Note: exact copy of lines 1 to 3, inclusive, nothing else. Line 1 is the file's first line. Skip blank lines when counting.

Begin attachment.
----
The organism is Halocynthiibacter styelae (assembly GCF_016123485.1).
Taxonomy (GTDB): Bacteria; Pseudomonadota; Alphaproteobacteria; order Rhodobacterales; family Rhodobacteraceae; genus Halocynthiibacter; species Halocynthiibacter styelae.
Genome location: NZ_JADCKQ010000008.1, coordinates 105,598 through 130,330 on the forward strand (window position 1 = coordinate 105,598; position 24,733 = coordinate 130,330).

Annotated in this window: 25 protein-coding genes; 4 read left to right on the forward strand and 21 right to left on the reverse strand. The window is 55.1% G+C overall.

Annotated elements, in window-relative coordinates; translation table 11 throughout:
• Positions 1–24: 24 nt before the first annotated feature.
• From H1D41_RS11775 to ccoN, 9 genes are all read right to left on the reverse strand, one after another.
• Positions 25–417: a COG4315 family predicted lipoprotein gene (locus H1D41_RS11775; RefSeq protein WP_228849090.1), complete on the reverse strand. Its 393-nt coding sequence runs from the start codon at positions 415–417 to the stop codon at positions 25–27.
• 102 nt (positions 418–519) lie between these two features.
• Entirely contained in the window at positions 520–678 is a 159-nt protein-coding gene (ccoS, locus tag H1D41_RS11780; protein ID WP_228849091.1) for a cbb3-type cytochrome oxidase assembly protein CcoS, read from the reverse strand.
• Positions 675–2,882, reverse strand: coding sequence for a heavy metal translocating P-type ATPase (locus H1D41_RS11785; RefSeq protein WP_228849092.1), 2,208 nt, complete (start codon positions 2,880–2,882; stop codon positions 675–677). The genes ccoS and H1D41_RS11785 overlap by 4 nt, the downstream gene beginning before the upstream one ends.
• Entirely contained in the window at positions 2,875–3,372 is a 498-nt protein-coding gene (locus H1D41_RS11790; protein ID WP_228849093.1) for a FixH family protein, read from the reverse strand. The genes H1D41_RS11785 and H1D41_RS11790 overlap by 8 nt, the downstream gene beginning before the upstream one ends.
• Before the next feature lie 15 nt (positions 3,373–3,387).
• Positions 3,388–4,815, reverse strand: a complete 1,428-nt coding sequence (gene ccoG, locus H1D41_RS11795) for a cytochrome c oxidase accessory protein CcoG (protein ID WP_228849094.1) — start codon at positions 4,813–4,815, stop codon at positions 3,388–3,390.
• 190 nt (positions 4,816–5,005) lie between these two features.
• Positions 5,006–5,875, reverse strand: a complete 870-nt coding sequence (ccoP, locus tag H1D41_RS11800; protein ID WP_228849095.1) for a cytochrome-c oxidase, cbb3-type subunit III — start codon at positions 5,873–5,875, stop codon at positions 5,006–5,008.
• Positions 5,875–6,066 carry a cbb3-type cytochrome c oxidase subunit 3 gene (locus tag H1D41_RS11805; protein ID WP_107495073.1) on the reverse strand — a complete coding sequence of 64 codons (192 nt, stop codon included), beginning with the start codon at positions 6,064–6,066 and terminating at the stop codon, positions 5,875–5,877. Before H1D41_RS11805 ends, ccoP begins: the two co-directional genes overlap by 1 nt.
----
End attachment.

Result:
The organism is Halocynthiibacter styelae (assembly GCF_016123485.1).
Taxonomy (GTDB): Bacteria; Pseudomonadota; Alphaproteobacteria; order Rhodobacterales; family Rhodobacteraceae; genus Halocynthiibacter; species Halocynthiibacter styelae.
Genome location: NZ_JADCKQ010000008.1, coordinates 105,598 through 130,330 on the forward strand (window position 1 = coordinate 105,598; position 24,733 = coordinate 130,330).